Re: “To boost failing Thai education, give foreign teachers proper contracts” and “Imminent shake-up of Thai higher education is inevitable”, December 15 and January 4.
It is obvious that education is the main lifeline to pull Thailand out of its middle-income quicksand – and the more people hauling on that rope, the better. Letter-writer John Morales pointed out that giving foreign teachers proper contracts would be a big help. But neither foreign teachers nor their Thai colleagues responded, which reflects perhaps a more general “business as usual” apathy about Thai education among stakeholders.
Then, earlier this month, Suthichai Yoon used his Thai Talk column to ask whether college students are being taught to think independently. More importantly, asked Suthichai, can their teachers/instructors think independently? He then cited Bangkok University president Petch Osathanugrah, who emphasised that without genuine and thorough reform, we are headed towards major disaster. Again, I expected comments in response to the warnings delivered by Suthichai and Petch – but none came.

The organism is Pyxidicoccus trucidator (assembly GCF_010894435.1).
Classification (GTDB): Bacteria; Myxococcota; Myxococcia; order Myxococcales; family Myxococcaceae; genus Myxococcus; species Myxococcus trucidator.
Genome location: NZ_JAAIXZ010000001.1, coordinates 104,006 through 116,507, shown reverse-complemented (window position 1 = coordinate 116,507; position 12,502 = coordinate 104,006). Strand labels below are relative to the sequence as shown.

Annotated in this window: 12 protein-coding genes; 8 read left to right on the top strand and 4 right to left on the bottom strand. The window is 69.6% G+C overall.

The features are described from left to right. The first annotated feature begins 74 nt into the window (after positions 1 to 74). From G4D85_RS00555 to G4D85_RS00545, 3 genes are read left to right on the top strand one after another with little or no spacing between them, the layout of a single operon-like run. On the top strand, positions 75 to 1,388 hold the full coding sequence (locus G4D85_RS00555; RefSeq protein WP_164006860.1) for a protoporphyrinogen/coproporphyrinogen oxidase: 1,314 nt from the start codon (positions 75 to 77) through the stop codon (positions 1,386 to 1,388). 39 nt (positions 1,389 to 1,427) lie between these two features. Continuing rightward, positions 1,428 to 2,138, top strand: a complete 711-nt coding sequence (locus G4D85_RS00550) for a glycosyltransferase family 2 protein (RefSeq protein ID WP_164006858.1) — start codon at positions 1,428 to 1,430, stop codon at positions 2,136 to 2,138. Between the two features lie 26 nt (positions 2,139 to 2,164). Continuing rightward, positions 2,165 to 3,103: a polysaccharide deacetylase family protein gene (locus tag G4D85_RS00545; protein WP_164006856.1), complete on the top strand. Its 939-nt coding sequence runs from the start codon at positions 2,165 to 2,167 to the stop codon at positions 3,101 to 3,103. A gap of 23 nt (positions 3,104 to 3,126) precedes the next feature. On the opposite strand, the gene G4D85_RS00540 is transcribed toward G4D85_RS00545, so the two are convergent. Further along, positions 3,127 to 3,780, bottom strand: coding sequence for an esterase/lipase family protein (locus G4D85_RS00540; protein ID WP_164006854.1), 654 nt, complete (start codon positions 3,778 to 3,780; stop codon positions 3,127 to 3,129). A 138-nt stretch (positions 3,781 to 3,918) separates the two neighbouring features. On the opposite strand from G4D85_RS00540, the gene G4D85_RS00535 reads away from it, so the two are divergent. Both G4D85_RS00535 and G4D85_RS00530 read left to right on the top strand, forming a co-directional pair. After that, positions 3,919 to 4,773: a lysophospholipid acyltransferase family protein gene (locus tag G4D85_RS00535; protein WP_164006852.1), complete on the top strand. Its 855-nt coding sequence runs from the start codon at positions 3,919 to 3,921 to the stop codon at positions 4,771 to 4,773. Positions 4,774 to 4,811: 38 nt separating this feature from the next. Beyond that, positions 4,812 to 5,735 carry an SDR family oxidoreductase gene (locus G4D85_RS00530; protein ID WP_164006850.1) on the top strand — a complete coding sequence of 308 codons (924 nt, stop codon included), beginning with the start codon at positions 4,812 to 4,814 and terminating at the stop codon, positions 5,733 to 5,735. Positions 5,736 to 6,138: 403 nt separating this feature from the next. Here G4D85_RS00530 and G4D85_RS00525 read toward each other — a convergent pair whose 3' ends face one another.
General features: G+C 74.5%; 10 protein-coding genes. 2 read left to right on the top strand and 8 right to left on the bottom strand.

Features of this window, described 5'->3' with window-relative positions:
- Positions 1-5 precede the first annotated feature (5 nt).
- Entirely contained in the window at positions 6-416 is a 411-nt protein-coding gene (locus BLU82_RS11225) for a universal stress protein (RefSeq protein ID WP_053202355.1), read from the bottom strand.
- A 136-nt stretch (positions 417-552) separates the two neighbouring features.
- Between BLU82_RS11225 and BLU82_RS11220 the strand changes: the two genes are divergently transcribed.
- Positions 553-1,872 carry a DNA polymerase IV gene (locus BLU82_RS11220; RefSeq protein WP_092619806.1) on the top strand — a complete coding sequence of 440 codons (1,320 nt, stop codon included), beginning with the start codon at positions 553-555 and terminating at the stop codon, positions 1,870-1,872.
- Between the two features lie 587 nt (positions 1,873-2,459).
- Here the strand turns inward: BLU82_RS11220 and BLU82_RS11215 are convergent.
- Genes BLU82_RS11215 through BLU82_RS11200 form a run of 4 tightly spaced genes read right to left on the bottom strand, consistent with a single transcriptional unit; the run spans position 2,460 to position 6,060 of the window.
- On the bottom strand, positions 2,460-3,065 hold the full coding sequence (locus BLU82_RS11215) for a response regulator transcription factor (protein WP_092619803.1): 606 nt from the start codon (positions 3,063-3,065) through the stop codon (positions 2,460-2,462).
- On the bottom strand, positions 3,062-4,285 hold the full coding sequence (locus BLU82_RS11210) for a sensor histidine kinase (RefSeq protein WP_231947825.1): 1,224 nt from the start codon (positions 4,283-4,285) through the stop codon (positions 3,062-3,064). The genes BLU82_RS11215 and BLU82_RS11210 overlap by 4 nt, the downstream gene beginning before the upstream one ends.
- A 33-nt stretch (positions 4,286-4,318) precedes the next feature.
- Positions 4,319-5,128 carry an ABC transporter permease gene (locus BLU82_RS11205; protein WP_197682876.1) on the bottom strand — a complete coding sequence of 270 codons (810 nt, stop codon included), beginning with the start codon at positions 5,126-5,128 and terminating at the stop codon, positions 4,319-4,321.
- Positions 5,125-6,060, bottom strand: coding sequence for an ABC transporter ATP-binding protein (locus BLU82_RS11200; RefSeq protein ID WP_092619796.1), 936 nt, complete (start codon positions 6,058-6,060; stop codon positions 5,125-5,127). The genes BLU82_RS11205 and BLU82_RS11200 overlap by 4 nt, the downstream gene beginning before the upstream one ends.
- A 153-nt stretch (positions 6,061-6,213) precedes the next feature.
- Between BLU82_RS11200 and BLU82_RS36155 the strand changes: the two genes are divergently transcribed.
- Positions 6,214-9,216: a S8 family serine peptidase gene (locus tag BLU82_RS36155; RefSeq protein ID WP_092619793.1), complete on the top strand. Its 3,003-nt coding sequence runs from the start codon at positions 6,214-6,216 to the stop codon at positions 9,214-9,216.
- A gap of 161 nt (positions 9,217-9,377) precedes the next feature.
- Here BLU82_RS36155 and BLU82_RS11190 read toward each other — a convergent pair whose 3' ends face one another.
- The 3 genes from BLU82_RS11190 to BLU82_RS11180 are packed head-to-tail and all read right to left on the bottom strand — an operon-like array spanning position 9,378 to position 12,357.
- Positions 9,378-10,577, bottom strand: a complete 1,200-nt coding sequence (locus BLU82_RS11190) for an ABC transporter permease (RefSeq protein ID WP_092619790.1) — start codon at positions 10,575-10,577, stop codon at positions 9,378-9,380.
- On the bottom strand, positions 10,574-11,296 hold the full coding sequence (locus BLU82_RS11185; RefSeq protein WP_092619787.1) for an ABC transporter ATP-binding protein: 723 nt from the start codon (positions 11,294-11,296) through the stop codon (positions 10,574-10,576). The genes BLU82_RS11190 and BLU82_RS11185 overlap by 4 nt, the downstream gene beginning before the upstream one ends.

Eager for an answer that would explain the apathy, I came across the following TED video, “Creative thinking – how to get out of the box and generate ideas”. The speaker explains the feeling of fear involved in getting out of the (safe) box and exploring an unknown “outer world”. Typically, we are only jolted out of this safe space when we feel a direct personal threat against our status quo. Individual warnings about the appalling state of Thai education fail to jolt us because we don’t see the bigger picture that threatens all of us. That threat is the failure to make the leap to the fourth industrial revolution of a digital economy. All stakeholders in education have a role to play in making the leap to Thailand 4.0, while the whole country will suffer if we fall short. That is why the unacceptable working conditions of our foreign teachers, and the doubts over the “thinking capabilities” of college students and teachers should be ringing alarm bells and forcing all of us to “think outside the box”.